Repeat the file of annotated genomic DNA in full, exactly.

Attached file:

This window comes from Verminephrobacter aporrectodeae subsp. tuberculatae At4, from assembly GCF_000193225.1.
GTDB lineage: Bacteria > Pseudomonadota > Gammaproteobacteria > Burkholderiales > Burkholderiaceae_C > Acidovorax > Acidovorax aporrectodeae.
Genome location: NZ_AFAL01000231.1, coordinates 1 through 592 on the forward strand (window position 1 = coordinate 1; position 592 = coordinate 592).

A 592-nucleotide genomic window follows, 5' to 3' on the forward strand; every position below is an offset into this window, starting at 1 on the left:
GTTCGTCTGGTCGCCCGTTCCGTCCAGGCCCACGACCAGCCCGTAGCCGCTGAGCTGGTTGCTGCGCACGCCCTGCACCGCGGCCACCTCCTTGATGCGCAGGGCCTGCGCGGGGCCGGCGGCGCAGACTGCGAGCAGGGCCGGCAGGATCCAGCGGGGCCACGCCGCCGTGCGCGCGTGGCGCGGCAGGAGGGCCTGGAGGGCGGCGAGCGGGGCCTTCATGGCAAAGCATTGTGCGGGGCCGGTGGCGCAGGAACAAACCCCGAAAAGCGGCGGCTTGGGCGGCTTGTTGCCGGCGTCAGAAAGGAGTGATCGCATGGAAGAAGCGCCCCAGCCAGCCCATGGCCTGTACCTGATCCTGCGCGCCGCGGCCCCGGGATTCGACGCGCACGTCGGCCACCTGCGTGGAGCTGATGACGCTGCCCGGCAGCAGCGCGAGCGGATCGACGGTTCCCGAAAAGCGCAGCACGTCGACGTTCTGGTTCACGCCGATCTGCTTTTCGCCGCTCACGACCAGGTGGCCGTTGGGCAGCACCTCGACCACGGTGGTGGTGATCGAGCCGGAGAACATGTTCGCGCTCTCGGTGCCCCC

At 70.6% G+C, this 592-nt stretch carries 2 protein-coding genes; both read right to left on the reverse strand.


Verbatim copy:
This window comes from Verminephrobacter aporrectodeae subsp. tuberculatae At4, from assembly GCF_000193225.1.
GTDB lineage: Bacteria > Pseudomonadota > Gammaproteobacteria > Burkholderiales > Burkholderiaceae_C > Acidovorax > Acidovorax aporrectodeae.
Genome location: NZ_AFAL01000231.1, coordinates 1 through 592 on the forward strand (window position 1 = coordinate 1; position 592 = coordinate 592).

A 592-nucleotide genomic window follows, 5' to 3' on the forward strand; every position below is an offset into this window, starting at 1 on the left:
GTTCGTCTGGTCGCCCGTTCCGTCCAGGCCCACGACCAGCCCGTAGCCGCTGAGCTGGTTGCTGCGCACGCCCTGCACCGCGGCCACCTCCTTGATGCGCAGGGCCTGCGCGGGGCCGGCGGCGCAGACTGCGAGCAGGGCCGGCAGGATCCAGCGGGGCCACGCCGCCGTGCGCGCGTGGCGCGGCAGGAGGGCCTGGAGGGCGGCGAGCGGGGCCTTCATGGCAAAGCATTGTGCGGGGCCGGTGGCGCAGGAACAAACCCCGAAAAGCGGCGGCTTGGGCGGCTTGTTGCCGGCGTCAGAAAGGAGTGATCGCATGGAAGAAGCGCCCCAGCCAGCCCATGGCCTGTACCTGATCCTGCGCGCCGCGGCCCCGGGATTCGACGCGCACGTCGGCCACCTGCGTGGAGCTGATGACGCTGCCCGGCAGCAGCGCGAGCGGATCGACGGTTCCCGAAAAGCGCAGCACGTCGACGTTCTGGTTCACGCCGATCTGCTTTTCGCCGCTCACGACCAGGTGGCCGTTGGGCAGCACCTCGACCACGGTGGTGGTGATCGAGCCGGAGAACATGTTCGCGCTCTCGGTGCCCCC

At 70.6% G+C, this 592-nt stretch carries 2 protein-coding genes; both read right to left on the reverse strand.